Tuesday, March 31, 2009

Rubio's Returns to Utah Valley

I should probably mention that I'm on a quest for the best fish taco. Like most quests, this one has a certain pointlessness and an indeterminate end date. What it means is that when someone offers a fish taco on their menu, I usually try it. So far, I've been pretty disappointed (but not deterred). Most restaurants either have good fish (McGrath's or Magleby's) or good tacos (the now defunct Rosa's), but rarely do you find both. The best I've found is at the Lone Star Taqueria, a Cottonwood Heights legend, but more on that another day.

The best "fast food" fish taco I've found is at Rubios, which has finally returned to Utah Valley. Rubio's began in 1983 as a walk-up taco stand. It was started by Ralph and Ray Rubio in San Diego, CA. As a young man Ralph Rubio had enjoyed fish tacos on his frequent trips to San Felipe in Baja. Provo used to have a Rubio's at the current site of L&L, but when it closed, I had to travel to the Rubio's at 700 East between 300/400 South (by Wild Oats). Now Rubio's has opened at the Meadows in American Fork (just off the Main Street exit). I have to admit that I've been spoiled by some of the better tacos I've had. Sometimes, the Rubio's taco does taste a lot like a big fish stick. It can depend on how well it has been deep fried and how carefully it has been assembled. Remember this is fast food. The Chili-Lime Salmon taco offers a bit of an upgrade, and they also offer a Mahi Mahi taco. (Mahi Mahi sounds a lot more exotic and appetizing than "dolphin fish.") I actually liked the Rubios Carnitas taco best of all. (Perhaps a new quest?) It comes with a really good chimichurri sauce (which is more Argentina than Baja, but it still tastes good).
At their grand opening, Rubio's offered a year's supply of tacos to the first 50 people in the door. Unfortunately, I had to work that day, or we would be "livin' large."

Rubio's is part of the "Fresh Mex" movement that I usually associate with California but that can now be found throughout the country: Rubio's, Bajio, Cafe Rio, Costa Vida, Chevy's (no longer in Utah), Baja Fresh, Qdoba, Taco del Mar, Barbacoa, and Chipotle. If you want some Sonoran food (by way of contrast), try Mi Ranchito at one of its several locations. (But even Mi Ranchito has adjusted its menu to be a little more "Fresh Mex.")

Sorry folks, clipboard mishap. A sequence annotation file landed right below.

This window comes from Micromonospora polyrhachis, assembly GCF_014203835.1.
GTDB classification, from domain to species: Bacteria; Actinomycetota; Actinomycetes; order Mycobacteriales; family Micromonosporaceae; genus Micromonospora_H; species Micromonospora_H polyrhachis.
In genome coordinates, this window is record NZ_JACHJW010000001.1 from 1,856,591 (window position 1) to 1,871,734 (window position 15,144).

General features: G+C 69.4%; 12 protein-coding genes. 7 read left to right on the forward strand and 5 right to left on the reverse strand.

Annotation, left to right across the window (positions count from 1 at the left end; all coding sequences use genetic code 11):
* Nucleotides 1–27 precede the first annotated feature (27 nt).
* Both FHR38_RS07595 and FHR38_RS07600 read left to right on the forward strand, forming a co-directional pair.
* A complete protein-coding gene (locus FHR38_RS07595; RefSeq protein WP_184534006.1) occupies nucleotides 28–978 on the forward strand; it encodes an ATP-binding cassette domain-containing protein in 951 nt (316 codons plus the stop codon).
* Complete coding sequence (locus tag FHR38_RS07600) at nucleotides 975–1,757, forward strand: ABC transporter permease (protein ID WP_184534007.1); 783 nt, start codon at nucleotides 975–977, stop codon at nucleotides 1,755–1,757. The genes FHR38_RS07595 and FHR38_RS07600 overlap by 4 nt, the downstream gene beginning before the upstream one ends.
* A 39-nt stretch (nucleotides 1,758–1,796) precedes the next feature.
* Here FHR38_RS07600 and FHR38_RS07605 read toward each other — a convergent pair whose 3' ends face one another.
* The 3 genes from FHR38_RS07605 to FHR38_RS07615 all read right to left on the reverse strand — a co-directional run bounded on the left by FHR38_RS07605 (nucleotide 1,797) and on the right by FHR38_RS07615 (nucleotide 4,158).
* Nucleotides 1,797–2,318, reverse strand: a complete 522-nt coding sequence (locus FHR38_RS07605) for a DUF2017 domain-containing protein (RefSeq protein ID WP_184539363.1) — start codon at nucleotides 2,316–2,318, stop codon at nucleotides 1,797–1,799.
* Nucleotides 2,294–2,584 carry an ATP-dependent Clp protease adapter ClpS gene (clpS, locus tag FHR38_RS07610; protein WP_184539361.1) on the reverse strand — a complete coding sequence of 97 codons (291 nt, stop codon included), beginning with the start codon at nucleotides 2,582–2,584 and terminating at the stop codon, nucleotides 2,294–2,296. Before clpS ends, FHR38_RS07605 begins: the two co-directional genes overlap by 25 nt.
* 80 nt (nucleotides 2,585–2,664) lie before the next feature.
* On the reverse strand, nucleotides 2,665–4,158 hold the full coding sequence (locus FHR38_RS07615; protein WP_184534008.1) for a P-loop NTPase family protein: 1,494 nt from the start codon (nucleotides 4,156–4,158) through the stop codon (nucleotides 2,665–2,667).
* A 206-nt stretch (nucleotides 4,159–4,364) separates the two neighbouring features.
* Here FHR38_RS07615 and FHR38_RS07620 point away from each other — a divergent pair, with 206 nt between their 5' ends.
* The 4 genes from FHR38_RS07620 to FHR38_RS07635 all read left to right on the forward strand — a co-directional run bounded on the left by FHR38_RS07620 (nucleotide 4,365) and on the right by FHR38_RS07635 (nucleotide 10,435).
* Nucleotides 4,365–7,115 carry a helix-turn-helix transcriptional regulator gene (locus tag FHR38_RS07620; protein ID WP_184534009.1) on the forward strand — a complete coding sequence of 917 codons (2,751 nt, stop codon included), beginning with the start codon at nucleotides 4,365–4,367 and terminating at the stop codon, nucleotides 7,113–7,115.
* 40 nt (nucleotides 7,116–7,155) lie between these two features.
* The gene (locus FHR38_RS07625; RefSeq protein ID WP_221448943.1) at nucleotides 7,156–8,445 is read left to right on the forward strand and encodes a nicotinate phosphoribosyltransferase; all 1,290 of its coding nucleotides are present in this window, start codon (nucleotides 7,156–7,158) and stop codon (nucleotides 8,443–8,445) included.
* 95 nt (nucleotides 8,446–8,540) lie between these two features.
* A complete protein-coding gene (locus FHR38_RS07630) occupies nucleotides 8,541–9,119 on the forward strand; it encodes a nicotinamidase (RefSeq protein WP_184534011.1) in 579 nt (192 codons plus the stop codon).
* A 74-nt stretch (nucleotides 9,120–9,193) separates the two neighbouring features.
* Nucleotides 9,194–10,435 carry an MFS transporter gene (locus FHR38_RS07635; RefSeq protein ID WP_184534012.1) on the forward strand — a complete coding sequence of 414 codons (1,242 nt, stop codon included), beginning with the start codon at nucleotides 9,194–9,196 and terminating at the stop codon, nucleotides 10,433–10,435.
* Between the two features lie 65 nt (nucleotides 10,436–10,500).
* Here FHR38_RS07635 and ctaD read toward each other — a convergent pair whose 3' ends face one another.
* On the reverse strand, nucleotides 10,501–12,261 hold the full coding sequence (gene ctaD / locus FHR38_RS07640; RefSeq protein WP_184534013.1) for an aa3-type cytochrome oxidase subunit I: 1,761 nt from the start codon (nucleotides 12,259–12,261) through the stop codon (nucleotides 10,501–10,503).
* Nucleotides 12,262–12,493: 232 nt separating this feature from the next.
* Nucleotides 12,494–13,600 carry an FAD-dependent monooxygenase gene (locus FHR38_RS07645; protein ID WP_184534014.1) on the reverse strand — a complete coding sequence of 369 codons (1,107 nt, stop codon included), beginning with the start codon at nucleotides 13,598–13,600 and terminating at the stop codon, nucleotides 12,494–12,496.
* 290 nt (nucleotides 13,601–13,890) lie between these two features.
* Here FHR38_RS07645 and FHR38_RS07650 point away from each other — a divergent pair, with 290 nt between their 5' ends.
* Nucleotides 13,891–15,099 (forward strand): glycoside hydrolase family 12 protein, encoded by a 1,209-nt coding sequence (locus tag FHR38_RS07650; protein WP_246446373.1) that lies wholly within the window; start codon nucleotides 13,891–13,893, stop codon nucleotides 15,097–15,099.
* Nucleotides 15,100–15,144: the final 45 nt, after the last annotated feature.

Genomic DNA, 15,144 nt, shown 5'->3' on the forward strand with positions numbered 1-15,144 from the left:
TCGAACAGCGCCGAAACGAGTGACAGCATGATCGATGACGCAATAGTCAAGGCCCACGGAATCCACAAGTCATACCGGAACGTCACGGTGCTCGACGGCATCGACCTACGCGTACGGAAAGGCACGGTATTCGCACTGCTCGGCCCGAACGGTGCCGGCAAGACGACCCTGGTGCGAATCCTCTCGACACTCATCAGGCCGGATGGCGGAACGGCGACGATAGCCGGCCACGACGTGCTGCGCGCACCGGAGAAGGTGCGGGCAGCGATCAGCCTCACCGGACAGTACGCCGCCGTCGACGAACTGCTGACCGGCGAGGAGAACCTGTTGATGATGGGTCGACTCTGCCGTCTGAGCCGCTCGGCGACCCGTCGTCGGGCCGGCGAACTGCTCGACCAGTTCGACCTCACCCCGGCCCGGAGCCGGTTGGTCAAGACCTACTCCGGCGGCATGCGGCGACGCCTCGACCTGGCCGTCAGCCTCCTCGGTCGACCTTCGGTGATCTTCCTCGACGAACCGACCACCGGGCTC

Monday, March 30, 2009

Nothin' Could be Finer . . .

Charlie Boy's Pit BBQ in Springville advertizes itself as "authentic Carolina BBQ." There are certainly signs that it is authentic. You can see the smoker and smell the rich BBQ smoke everywhere. Also, you can buy meat in bulk. That's always a good sign.

What makes it Carolina? There are several distinct regional barbecue traditions. The Carolinas are rich enough to have several of their own. Charlie Boy's provides an eastern-style Carolina BBQ, which means pulled pork, slaw, and a vinegar/hot pepper sauce. (They also offer a beef sandwich, but it is pulled brisket rather than the sliced brisket more common to Texas style.) I didn't find as many sides as I expected, but they did offer up a pretty good potato salad (a little on the sweet side) and good beans. Carolina usually means "whole hog" barbecue, which apparently CB's sponsors on occasion. I thought the sauce was great, on either the pork or beef. (The pork is more authentic Carolina, but I actually like the beef better.) Next time, I'll check into getting a bottle. I'm a big fan of slaw, and I like theirs a lot. And do you suppose you could just get a dozen of their soft rolls?
Charlie Boy's is on 1400 North Main Street in Springville, on the site of the old Brand X Burger (which I never had a chance to sample). There is no indoor seating, but some nice shaded outdoor seating for when things warm up again. (There is a second Charlie Boy's in Lehi.) I'll definitely be back in the summer.

Friday, March 27, 2009

In-N-Out is Coming to Utah--in a big way